LEEDS UNIVERSITY has revived plans to develop an enterprise hub on campus.
The £25m building will provide a base for early stage start-ups and allow them to access business support and expertise from academics.
At 70,000 sq ft, it will be large enough to accommodate 15-20 companies.
Professor Nigel Lockett, who is leading the project, told The Yorkshire Post: “We want Leeds to be seen as the most enterprising university in the UK and this building will be part of that.”
He said universities have a civic responsibility to support economic growth in their local areas.
Leeds University was developing plans for a st ate-of-the-art science park in the heart of the city called Innovation City Leeds, but the project was shelved due to the downturn in 2010.
Yesterday’s announcement comes after the leading industrialist Sir Andrew Witty called for a new era of collaboration between academia and business to help Britain keep up in the global economic race.
In his review for the Government, the chief executive of GlaxoSmithKline said the UK has an extraordinary wealth of ideas, technology and human energy, but is losing out to foreign rivals who are better at exploiting research.
The Witty review urged closer working with small and medium-sized enterprises, said that funds from local enterprise partnerships be directed towards universities to support enterprise and recommended universities forge closer links with UK Trade and Investment.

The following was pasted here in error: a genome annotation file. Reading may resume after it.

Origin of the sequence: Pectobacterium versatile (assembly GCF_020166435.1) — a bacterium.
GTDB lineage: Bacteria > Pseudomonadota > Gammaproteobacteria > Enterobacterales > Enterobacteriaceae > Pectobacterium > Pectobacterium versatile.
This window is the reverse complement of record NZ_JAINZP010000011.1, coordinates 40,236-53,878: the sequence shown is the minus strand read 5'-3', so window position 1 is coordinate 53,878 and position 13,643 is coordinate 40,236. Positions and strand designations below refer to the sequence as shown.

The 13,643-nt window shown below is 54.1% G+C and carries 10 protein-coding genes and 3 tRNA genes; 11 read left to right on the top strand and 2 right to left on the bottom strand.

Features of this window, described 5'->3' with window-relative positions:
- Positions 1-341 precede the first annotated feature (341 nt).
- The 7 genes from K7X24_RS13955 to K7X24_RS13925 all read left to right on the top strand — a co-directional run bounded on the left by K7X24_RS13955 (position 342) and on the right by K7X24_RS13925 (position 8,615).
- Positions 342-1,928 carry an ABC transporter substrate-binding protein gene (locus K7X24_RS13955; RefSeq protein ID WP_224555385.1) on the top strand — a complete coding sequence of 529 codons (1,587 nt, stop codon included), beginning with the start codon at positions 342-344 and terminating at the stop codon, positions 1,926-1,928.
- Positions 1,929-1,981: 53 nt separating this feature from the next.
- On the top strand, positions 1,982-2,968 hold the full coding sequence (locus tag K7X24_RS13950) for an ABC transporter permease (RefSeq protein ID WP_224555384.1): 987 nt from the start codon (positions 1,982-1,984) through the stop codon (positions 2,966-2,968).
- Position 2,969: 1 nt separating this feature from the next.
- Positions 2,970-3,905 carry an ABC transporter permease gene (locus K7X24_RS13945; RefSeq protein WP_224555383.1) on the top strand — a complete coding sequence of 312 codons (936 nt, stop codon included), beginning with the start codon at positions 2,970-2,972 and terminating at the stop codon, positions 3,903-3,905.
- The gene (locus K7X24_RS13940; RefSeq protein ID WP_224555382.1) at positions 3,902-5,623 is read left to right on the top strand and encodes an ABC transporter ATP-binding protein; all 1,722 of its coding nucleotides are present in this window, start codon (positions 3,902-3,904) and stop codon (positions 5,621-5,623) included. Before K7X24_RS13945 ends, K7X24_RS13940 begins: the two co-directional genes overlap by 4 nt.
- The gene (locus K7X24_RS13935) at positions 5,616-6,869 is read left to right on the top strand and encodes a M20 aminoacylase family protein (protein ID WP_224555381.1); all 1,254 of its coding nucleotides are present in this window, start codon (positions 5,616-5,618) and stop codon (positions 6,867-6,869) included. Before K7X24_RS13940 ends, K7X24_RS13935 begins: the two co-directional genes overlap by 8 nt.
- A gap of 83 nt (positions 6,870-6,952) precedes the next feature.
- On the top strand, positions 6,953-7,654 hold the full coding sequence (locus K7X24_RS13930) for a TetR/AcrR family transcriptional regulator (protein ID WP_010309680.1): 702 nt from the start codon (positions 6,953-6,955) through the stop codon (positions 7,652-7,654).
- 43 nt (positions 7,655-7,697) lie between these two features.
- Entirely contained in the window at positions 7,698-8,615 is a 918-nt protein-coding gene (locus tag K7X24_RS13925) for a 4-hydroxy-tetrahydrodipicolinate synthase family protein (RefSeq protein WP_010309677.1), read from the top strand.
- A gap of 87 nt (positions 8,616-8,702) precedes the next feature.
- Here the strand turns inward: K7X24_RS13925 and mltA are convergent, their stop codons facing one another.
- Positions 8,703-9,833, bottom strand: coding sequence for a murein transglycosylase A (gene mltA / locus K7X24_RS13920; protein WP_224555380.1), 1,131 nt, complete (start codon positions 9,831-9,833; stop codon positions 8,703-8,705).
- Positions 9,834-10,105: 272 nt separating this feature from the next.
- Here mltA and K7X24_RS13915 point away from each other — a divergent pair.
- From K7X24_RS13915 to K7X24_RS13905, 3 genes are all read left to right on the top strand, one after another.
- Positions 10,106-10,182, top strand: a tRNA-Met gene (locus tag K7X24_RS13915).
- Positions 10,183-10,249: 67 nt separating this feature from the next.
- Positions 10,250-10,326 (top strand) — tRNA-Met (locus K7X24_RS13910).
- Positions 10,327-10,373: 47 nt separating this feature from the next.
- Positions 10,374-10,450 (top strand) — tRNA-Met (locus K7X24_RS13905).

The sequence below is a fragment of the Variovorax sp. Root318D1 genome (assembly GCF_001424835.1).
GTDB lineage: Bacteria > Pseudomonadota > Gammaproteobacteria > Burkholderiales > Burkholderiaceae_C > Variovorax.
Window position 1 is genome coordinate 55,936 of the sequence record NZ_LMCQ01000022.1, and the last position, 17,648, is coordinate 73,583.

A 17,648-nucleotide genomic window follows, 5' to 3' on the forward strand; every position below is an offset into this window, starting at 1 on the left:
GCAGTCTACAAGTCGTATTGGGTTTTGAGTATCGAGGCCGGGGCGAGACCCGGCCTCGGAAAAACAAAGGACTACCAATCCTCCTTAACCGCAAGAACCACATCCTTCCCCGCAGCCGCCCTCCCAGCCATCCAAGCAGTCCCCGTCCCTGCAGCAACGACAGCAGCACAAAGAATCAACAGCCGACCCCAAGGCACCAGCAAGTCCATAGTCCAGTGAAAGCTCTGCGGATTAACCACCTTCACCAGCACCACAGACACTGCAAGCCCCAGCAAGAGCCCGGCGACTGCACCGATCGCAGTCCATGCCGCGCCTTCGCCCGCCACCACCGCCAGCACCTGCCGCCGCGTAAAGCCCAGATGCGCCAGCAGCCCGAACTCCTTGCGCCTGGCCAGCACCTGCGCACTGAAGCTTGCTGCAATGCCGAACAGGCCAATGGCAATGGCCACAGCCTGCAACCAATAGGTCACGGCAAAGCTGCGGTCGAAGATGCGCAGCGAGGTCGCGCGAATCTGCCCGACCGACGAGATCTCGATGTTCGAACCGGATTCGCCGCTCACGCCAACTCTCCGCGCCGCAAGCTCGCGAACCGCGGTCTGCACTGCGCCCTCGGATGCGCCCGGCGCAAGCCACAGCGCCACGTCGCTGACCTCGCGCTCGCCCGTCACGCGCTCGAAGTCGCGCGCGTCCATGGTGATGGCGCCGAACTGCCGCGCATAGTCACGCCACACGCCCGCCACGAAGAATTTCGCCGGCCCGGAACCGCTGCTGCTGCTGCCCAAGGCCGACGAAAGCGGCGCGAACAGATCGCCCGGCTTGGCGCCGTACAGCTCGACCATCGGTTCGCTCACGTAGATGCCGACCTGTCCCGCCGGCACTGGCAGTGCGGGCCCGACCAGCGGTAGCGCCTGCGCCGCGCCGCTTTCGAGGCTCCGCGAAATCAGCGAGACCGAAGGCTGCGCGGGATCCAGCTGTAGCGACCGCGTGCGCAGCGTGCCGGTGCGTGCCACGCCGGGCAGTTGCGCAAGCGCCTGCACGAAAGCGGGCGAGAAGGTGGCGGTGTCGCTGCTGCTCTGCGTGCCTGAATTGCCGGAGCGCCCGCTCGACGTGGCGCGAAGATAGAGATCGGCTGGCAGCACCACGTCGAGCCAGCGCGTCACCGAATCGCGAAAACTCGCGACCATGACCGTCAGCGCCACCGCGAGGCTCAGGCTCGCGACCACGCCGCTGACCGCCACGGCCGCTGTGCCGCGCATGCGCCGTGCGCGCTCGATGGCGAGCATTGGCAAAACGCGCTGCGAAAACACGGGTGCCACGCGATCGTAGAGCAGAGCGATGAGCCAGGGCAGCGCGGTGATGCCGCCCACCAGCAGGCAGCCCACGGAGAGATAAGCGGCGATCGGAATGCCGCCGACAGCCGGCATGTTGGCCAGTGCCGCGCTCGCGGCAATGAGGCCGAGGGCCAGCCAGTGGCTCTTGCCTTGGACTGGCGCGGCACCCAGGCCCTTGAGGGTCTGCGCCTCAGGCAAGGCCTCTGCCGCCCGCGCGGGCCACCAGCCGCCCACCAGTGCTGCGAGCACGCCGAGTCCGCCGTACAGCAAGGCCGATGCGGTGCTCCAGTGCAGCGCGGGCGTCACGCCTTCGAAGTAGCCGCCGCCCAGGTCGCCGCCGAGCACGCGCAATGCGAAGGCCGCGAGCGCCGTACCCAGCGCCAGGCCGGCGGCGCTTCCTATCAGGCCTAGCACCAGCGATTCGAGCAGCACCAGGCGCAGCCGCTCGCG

Prof Lockett said university support for enterprise will remain constant whatever the complexion of the next government, unlike regional development agencies and local enterprise partnerships which are vulnerable to political upheaval.
The former entrepreneur outlined the ways that enterprise takes place at the university.
First, he said the university makes its students fit for work.
Second, he said the university is supporting increasing numbers of graduates who are setting up their own companies as a legitimate alternative to a hotly contested jobs market.
Third, he said the university backs staff enterprise by helping academics to commercialise doctoral theses.
Fourth, he said the university develops intellectual property for exploitation.
Fifth, he said the university is opening its doors to businesses, particularly SMEs, who might be in need of help in areas like research and development.
Leeds University has already obtained planning permission for the enterprise hub.
It will accommodate staff from the city’s three universities’ business engagement teams.
Leeds University said this will enable the institutions to provide a more coherent business support programme.
It has identified a need for the facility – there is only 45,000 sq ft of incubation space directly linked to the universities and student base in the city.
This is dwarfed by the space available in rival cities Sheffield and Manchester.
In a briefing note yesterday, Leeds University trumpeted its successful track record in research and enterprise; it is ranked second nationally for the number of spin-out companies with recent notables including mobile technology firm Filtronic, waterless washing machine manufacturer Xeros and procurement software specialist Science Warehouse and its current company portfolio – which counts regenerative medical firm Tissue Regenix, transport software group Tracsis and oil data business Getech – represents the largest number of market-listed companies of any UK university.
Published last October, Sir Andrew Witty’s report said universities should be incentivised to play a greater role in local SME support and supply chain creation as well as coming up with breakthrough inventions and suggested this should become their “third mission” alongside research and education.